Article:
Entering into a relationship can be filled with happiness, love and a sense of hope for the future.
However, for some women, the thought of starting a relationship and sharing a life with a partner means the possible loss of their independence.
It’s important to understand that even when in a partnership, you can maintain your independence and have an equal, loving and healthy relationship.
Family law solicitor Jennifer Franklin said, in the family law context, a partner is someone you’ve formed a joint intention to build a life with.
Franklin describes a partnership as involving mutuality, equality, respect, recognition, and gratitude.
With more than 20 years’ experience at Franklin Family Law specialising in divorce and separation, Franklin has seen the good, the bad and the ugly when it comes to relationships.
The key to maintaining independence is talking about your relationship and ensuring that each person respects that the other has their own interests, aspirations and goals, as well as shared values and plans.
“Check in to see that you’re on the same page; that you both still want the same things and that you are working together while still driving forward on your own paths,” said Franklin.
Unfortunately, it’s often women who get lost in the relationship and it becomes more about “we”, “us” and “the family”, rather than “me” and “I”.
“In relationships, people can allow ‘life’ to take over. Whether that’s a partner, children, outside family or career. We get too busy to see the big picture and live on ‘automatic pilot’,” said Franklin.
Franklin has worked with many women who have lost sight of who they are.
“It’s only after going through a terrible break up or divorce that they wake up out of their pain and realise how buried they’ve been,” she said.
At that point, women are starting from scratch – not only regarding finances, but in rediscovering who they are as a person, and what their passions and interests are.
But it doesn’t have to lead to the point of separation before making a change.
Independence and individuality can be something that is established from the start of the relationship, or something that you rediscover throughout.
“Having shared and open expectations of each other sets realistic and known boundaries in the relationship,” said Franklin.
How can you retain independence in a relationship?
You can retain independence while sharing your life with someone else. Franklin shares these tips:
Keep your own bank account
Yes, it’s a romantic notion to have joint accounts and it can often be a practical necessity, but don’t do that exclusively. It’s important to have your own financial autonomy.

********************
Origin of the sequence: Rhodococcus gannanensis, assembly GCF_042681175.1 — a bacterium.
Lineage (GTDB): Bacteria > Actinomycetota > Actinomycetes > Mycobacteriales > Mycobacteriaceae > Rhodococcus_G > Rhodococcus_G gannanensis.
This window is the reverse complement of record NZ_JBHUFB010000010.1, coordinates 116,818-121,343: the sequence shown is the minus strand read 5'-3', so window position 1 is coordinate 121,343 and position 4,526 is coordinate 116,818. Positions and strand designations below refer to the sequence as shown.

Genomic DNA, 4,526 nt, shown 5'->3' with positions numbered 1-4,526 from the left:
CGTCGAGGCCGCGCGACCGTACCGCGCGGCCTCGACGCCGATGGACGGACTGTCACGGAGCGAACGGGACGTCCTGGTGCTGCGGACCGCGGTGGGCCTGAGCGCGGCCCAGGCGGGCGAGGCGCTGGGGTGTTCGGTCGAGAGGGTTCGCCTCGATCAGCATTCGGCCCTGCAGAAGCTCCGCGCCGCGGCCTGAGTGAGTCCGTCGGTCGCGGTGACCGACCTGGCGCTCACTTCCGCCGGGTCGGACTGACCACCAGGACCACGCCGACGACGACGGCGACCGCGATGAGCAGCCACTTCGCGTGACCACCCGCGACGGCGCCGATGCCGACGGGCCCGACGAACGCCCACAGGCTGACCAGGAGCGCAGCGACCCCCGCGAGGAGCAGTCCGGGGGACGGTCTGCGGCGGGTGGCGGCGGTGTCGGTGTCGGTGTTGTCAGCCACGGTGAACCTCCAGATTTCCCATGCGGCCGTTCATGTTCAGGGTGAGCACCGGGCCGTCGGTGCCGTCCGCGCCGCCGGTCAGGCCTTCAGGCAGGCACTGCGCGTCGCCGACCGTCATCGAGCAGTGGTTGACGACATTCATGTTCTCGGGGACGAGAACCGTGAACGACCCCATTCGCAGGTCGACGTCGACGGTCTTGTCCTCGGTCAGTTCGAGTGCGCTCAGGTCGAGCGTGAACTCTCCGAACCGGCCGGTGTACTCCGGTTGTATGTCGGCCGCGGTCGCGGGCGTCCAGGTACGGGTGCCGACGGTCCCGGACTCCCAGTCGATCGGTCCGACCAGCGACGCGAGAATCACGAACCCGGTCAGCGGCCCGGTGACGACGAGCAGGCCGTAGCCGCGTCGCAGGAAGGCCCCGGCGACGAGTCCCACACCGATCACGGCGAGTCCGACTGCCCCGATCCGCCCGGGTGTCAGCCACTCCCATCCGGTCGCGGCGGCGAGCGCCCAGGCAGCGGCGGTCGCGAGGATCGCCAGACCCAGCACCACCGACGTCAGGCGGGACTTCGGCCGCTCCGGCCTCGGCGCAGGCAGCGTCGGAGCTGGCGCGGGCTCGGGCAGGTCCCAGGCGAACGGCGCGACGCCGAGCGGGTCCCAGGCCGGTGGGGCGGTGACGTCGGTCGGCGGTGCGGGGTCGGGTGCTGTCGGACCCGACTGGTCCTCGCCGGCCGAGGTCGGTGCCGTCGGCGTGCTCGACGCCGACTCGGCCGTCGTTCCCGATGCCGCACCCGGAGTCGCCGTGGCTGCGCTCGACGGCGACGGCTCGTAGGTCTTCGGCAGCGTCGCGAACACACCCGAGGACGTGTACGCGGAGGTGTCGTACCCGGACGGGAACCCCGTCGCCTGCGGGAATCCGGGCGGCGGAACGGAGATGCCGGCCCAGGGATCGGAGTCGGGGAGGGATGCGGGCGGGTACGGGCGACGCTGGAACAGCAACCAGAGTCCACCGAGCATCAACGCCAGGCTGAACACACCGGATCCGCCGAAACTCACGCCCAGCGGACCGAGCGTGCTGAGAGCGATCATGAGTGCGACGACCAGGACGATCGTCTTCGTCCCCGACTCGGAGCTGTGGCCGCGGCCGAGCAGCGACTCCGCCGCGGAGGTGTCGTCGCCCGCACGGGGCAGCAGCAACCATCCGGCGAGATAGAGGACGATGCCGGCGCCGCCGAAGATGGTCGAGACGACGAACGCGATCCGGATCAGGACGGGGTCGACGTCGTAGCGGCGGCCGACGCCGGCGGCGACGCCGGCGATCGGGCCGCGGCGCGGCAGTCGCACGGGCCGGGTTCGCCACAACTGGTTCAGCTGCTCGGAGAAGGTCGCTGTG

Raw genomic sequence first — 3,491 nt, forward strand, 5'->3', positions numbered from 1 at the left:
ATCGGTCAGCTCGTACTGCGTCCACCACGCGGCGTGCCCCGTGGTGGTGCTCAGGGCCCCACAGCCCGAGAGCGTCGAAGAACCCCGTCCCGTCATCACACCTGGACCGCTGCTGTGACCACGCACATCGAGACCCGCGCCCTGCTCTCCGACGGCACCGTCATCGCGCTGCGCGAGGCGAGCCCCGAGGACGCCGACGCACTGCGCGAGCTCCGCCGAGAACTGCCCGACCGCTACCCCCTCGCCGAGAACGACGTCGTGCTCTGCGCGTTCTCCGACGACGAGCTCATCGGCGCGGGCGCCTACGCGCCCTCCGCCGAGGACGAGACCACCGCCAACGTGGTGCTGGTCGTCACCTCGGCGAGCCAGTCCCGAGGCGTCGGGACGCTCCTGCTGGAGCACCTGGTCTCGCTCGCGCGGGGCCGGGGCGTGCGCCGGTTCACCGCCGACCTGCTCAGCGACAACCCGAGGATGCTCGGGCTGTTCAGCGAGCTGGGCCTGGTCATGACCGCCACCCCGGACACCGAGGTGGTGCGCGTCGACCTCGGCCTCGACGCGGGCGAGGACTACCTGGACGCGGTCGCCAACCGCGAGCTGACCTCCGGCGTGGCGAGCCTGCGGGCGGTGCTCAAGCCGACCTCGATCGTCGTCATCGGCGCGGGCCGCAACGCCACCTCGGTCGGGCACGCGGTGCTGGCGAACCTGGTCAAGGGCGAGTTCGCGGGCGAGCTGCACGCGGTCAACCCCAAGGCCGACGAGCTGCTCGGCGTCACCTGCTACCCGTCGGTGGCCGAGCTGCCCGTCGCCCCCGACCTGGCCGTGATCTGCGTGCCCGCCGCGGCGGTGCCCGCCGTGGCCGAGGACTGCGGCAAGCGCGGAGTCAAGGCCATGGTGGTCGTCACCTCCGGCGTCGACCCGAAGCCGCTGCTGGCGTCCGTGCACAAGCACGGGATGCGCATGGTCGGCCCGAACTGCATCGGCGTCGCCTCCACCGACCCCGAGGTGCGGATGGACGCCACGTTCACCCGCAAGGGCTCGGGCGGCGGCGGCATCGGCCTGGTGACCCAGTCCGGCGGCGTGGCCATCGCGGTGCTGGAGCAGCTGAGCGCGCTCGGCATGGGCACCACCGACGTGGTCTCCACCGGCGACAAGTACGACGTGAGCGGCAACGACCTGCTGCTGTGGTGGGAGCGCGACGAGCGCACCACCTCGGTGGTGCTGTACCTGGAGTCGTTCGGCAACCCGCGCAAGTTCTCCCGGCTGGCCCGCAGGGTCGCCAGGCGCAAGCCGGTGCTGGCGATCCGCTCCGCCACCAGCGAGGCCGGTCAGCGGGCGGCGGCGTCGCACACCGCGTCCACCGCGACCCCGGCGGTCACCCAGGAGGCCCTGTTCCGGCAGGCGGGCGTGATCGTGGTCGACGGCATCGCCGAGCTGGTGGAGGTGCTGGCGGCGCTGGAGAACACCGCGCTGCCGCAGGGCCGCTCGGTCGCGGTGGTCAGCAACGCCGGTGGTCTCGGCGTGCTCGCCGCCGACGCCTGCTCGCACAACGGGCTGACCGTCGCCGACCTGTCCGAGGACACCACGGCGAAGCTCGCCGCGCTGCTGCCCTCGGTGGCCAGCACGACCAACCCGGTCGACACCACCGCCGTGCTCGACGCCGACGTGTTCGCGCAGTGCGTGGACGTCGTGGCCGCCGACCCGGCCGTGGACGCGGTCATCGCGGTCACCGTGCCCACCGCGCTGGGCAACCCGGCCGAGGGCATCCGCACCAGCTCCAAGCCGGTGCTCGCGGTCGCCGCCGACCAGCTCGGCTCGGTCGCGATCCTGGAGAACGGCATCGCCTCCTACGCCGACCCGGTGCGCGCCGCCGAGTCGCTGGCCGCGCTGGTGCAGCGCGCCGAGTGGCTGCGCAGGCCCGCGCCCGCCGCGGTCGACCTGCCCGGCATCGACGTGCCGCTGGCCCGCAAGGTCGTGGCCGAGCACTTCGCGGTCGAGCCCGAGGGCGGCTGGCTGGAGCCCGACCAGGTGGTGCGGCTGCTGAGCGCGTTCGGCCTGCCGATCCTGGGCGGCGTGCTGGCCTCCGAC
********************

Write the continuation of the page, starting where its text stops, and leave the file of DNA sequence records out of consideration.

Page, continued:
Continue with your career
Parenting is an important role that women play in society, but it is a job that can be shared with your partner.
Working, even part-time, keeps your career alive, your brain stimulated and gives you a break from the home. It also gives you options should the relationship break down and you need to step into full-time work again.
Live together but think independently
It’s not about thinking that the relationship won’t last, it’s about safeguarding against the unknown.
Discuss how you can both have independence financially, socially and in your career to ensure that both people’s needs are being met.
In some ways, it’s good to look at your romantic partnerships as if it were a relationship with a friend. If it was one of your friends trying to control your career, friends or choices, you wouldn’t accept it. But for some reason, we allow a partner to do that.
Maintain external relationships
Keep some relationships just for yourself – it’s important that not all social or family occasions are spent together. Whether you’re part of a sports team, attending outings with work colleagues or joining a girls’ night, be sure to do some things on your own.
Being conscious that, while it’s wonderful to spend time with a partner, to really thrive we need lots of different people and experiences in our lives.
Remember that there are two people in the partnership who share a home and a life, and no one person should take on all the responsibility of domestic jobs. Regardless of work situations, each person can contribute to and maintain the home.
Retain financial freedom
Set yourself up with a “freedom fund” – a savings stash that will give you the freedom to leave a job you hate, an abusive partner or any other situation that is not healthy for you. It means you will have options for change when you really need it.
Stay true to yourself
Franklin admits it’s not easy, and relationships take work. However, by remembering some of the points above and applying them consistently to your relationship, you can have the partnership and the romance while staying true to yourself.
“You must be proactive in making sure you are in the space of maintaining your independence and controlling your destination,” she said.
“You have to remain in the driver’s seat. This is your life, your journey.”